At the top of the funnel
Your most important job is to get people to the top of your funnel at its widest point. A small percentage of those people will go through your ‘funnels journey’ as you gain their trust, and money, in exchange for value.
So you can see that understanding what people are looking for, is possibly the most important phase of the funnel. This is how you lure that anonymous person to the top of the funnel.
This is why when a user lands on your website, you need to ask yourself, a few questions.
- How did that person land on my website
- What is their motivation (what do they want, what are they looking for?)
- Does my website immediately satisfy that motivation?
I want to give you a specific example of someone who does extremely well. If you’re a consultant or freelancer, you’ve probably heard of him. His name is Brennan Dunn.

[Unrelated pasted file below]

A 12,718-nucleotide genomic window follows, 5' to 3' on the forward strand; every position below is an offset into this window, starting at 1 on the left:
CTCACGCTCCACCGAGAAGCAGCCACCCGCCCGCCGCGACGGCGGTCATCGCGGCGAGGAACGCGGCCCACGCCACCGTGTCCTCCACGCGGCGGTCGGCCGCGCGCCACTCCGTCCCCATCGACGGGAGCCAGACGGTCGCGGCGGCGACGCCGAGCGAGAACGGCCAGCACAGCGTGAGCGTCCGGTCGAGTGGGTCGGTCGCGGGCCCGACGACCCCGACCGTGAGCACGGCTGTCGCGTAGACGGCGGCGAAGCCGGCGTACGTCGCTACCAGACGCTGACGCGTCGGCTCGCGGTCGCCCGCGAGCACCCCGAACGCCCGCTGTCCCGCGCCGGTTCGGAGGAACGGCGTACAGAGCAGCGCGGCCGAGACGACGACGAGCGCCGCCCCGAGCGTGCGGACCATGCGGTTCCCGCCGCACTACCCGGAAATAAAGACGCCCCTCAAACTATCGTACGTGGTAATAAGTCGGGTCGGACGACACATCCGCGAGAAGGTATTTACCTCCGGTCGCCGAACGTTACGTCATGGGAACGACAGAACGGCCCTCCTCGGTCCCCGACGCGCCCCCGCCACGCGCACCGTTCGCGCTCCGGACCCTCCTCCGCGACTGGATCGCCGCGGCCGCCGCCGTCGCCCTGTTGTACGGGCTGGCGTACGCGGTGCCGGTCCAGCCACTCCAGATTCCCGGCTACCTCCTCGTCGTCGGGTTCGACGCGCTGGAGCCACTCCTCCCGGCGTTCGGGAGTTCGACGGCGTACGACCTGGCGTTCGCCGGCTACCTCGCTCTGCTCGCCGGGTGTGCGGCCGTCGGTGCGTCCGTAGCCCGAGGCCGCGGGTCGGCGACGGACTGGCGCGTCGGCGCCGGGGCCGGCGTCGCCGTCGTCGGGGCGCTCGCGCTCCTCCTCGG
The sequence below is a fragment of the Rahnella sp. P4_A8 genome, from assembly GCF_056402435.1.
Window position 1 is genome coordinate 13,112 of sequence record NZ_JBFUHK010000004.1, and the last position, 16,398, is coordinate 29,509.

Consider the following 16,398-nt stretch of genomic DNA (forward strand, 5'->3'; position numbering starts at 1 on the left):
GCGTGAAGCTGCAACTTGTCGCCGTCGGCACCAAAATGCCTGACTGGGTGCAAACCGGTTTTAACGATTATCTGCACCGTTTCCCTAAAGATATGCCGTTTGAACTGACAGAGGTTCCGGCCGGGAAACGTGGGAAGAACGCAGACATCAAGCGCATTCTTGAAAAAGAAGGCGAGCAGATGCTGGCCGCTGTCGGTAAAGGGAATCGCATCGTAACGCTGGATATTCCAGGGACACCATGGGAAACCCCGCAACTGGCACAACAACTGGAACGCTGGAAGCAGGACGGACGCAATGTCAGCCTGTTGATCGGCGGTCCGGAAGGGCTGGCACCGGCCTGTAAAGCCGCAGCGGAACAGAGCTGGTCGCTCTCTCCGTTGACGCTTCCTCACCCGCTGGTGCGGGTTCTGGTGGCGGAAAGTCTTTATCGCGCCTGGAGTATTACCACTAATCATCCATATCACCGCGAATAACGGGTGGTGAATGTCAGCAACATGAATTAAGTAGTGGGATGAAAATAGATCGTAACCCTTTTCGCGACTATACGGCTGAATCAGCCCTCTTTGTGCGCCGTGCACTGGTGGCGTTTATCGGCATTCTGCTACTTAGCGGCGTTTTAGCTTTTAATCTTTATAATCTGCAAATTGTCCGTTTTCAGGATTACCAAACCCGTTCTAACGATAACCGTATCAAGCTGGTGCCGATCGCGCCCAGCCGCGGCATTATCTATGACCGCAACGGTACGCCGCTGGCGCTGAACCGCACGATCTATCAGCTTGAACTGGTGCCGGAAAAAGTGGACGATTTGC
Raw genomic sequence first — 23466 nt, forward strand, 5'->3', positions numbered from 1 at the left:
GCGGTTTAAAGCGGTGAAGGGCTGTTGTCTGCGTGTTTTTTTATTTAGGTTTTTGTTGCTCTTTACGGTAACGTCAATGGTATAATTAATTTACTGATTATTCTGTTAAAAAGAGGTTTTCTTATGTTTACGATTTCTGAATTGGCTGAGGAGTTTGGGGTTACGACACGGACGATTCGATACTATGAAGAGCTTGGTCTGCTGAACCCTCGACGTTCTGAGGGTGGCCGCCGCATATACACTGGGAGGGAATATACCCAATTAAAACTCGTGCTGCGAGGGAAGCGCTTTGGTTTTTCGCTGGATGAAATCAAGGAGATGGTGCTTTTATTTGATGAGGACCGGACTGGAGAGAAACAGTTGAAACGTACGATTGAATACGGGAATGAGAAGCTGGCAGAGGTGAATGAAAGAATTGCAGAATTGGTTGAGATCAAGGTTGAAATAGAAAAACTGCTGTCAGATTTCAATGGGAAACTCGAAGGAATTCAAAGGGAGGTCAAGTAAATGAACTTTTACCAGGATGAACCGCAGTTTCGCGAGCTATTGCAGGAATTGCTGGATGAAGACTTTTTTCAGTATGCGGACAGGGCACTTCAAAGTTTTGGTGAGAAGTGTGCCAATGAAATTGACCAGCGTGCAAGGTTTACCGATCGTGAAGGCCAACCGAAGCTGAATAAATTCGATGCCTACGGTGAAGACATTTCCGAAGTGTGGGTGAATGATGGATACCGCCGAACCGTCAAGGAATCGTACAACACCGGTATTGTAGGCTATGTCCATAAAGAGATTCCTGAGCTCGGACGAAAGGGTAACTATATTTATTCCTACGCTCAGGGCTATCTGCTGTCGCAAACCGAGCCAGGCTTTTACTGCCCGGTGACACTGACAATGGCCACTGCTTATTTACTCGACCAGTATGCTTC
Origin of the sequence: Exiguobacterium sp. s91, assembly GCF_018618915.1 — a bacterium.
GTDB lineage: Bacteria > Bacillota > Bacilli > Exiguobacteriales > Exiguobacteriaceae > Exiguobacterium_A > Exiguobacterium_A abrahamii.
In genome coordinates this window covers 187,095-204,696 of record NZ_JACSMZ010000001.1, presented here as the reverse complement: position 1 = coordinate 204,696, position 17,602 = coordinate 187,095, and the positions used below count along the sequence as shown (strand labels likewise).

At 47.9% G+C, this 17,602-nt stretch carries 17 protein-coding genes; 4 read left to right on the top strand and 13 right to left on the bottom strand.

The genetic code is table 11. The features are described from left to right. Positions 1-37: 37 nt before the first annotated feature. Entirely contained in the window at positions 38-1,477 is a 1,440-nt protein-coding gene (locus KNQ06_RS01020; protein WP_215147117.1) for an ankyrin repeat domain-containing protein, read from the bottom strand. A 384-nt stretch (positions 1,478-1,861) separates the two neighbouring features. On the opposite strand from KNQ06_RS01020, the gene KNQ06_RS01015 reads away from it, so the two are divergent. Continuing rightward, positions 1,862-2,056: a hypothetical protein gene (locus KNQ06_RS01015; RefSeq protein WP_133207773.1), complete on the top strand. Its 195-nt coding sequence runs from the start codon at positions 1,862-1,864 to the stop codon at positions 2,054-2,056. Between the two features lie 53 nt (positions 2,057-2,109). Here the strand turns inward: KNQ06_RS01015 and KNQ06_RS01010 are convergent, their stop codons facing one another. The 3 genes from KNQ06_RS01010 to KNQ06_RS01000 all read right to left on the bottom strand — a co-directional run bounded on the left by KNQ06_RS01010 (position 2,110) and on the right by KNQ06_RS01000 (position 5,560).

He doesn’t know I’m writing this article thinking of his methods, but I think everyone, including people building tech products, can follow in his footsteps.
People are interested in having their problems solved
Think about this, and always keep it in mind. People don’t care about your agenda. They only care about theirs.
This may sound like a negative thing, but it’s a good thing. At the very top of the funnel, Brennan creates articles that are actual solutions to his reader’s issues. They are getting their questions answered, and problems solved. Brennan is appealing directly to THEIR agenda. Not his.
But to do this, he has to understand his audience deeply. But seriously, pay attention, when I say, the *key*, I mean it. This is the key. He knows exactly – down to the wording – what his audience wants to read, or better said, information they *need*, want and *hint*would even pay for *hint*.
That’s his magic. This is how he does such a good job of getting so many people to the top of his funnel.
So, let’s recap.
This random person lands on Brennan’s article, one that is actionable and aims to solve a specific pain.
What is our goal now? To build that trust up.